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To Protect Children from Harm, DHS Should Stop Separating Children from Parents, says the President of the American Academy of Pediatrics

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The President of the American Academy of Pediatrics (AAP), Dr. Colleen Kraft, published an op-ed in today’s Los Angeles Times stating, “The government’s practice of separating children from their parents at the border counteracts every science-based recommendation I have ever made to families who seek to build, and not harm, their children’s intellectual and emotional development.”

In her column, Dr. Kraft explains that despite at least five letters from the AAP, a letter signed by 200 child welfare, juvenile justice and child development organizations, and repeated calls from Congress, the Department of Homeland Security (DHS) continues the harmful practice of forced separation of families.

At the same time, Secretary of Homeland Security Kirstjen Nielson defended DHS before Congress a few weeks ago claiming, “[T]he standard is to – in every case – is to keep that family together as long as operationally possible.” And, her spokesperson recently stated, “DHS does not have a policy of separating families at the border for deterrence purposes.”

Yet, an internal memo obtained by the Washington Post shows top officials at the three immigration components at DHS recommending an agency-wide practice of prosecuting all parents accompanied by their children who enter without authorization – a practice that requires the separation of parents from children – in hopes of deterring future arrivals. The memo also explains that this harmful policy for children was already implemented in New Mexico and West Texas for five months last year, precisely to show a deterrent effect.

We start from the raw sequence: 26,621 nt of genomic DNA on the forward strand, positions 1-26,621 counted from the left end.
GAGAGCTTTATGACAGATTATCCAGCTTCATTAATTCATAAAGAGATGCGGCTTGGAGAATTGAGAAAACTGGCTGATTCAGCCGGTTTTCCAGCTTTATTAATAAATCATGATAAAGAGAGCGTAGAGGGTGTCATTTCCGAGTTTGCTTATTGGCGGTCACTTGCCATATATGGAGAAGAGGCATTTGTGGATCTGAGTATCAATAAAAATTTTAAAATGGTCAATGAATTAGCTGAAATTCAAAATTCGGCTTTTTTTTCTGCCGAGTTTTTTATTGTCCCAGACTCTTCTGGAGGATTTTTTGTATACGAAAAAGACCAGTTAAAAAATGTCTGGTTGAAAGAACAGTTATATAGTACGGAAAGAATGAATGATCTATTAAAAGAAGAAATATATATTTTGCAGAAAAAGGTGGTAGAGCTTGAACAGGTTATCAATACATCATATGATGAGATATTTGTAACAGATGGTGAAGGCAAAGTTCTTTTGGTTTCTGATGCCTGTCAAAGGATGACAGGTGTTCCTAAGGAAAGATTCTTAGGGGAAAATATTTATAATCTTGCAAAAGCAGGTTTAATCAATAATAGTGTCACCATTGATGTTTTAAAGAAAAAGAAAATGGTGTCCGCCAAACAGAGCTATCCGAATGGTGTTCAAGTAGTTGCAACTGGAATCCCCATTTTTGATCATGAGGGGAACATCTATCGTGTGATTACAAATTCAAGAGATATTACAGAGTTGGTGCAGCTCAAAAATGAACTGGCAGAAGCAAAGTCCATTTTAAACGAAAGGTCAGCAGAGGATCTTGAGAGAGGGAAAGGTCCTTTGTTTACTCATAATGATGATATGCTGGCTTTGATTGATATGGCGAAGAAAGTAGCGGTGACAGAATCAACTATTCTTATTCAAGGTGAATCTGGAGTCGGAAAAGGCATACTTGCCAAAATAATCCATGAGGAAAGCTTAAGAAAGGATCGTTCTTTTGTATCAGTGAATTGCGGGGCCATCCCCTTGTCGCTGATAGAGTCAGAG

In addition, according to government data obtained by the New York Times, the agency has already separated 700 children from parents, including over 100 children under the age of 4.

Dr. Kraft adds, “Studies overwhelmingly demonstrate the irreparable harm caused by breaking up families. Prolonged exposure to highly stressful situations — known as toxic stress — can disrupt a child’s brain architecture and affect his or her short- and long-term health. A parent or a known caregiver’s role is to mitigate these dangers. When robbed of that buffer, children are susceptible to learning deficits and chronic conditions such as depression, post-traumatic stress disorder and even heart disease.”

Ur Jaddou, Director of DHS Watch, a new project of America’s Voice, said:

“It is cruel for U.S. government officials to utilize harm to children as a tool to create a deterrent effect.  Secretary Nielson should immediately institute a policy that requires families to stay together and should firmly and publicly oppose the harmful recommendation by top immigration officials at DHS.”